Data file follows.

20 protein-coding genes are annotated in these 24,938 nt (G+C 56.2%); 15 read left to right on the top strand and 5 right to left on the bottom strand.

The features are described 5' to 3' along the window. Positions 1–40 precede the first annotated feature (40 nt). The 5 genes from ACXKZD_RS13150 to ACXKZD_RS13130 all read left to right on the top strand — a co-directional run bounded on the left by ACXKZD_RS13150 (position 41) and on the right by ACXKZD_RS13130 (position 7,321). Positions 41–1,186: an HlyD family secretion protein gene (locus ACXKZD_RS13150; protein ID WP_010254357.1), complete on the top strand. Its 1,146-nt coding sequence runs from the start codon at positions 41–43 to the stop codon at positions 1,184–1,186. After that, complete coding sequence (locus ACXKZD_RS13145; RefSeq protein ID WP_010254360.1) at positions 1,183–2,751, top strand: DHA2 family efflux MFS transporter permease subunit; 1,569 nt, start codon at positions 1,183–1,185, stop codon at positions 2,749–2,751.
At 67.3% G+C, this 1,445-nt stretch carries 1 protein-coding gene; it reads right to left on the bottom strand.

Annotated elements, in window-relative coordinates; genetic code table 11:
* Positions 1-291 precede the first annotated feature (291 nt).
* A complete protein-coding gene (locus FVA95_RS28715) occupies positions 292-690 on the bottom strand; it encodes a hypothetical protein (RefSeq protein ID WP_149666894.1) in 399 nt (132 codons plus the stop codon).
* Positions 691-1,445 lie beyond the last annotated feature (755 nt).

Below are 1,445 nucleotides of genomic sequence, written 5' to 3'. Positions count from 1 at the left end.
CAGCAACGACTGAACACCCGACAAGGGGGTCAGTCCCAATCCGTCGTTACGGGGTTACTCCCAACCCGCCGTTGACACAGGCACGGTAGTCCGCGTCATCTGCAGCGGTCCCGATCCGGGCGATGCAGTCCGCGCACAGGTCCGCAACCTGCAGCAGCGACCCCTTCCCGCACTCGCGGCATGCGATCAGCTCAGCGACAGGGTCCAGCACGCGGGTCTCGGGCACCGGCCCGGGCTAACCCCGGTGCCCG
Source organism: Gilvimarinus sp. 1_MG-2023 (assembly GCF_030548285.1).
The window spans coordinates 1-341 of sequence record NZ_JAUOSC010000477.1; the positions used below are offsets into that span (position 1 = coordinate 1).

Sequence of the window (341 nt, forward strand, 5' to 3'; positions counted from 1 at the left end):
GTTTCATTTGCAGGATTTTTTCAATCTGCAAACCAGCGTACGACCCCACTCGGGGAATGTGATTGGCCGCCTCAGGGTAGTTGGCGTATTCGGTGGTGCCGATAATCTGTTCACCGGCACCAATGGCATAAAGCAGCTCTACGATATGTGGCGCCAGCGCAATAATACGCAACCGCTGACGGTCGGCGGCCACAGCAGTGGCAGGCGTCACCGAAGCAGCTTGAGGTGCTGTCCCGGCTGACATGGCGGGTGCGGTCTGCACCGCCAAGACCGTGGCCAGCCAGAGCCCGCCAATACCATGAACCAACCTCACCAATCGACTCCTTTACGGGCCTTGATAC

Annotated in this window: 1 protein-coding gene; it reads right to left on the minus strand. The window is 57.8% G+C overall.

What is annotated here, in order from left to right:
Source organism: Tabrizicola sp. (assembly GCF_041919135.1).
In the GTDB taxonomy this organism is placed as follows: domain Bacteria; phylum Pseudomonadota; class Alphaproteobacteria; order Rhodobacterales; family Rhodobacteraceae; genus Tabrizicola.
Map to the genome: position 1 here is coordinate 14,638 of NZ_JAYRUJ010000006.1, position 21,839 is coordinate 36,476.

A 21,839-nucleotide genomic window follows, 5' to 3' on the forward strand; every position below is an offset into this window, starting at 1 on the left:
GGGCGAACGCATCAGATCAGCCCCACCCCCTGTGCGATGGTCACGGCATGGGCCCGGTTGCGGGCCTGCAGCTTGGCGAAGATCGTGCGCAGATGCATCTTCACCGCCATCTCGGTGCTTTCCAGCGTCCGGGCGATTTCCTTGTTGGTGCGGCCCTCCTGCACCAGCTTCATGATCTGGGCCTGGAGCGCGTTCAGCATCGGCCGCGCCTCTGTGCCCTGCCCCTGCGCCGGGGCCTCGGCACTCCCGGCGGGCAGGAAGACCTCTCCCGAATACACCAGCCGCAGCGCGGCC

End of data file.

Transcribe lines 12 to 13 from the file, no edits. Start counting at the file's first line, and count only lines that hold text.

Sequence of the window (341 nt, forward strand, 5' to 3'; positions counted from 1 at the left end):
GTTTCATTTGCAGGATTTTTTCAATCTGCAAACCAGCGTACGACCCCACTCGGGGAATGTGATTGGCCGCCTCAGGGTAGTTGGCGTATTCGGTGGTGCCGATAATCTGTTCACCGGCACCAATGGCATAAAGCAGCTCTACGATATGTGGCGCCAGCGCAATAATACGCAACCGCTGACGGTCGGCGGCCACAGCAGTGGCAGGCGTCACCGAAGCAGCTTGAGGTGCTGTCCCGGCTGACATGGCGGGTGCGGTCTGCACCGCCAAGACCGTGGCCAGCCAGAGCCCGCCAATACCATGAACCAACCTCACCAATCGACTCCTTTACGGGCCTTGATAC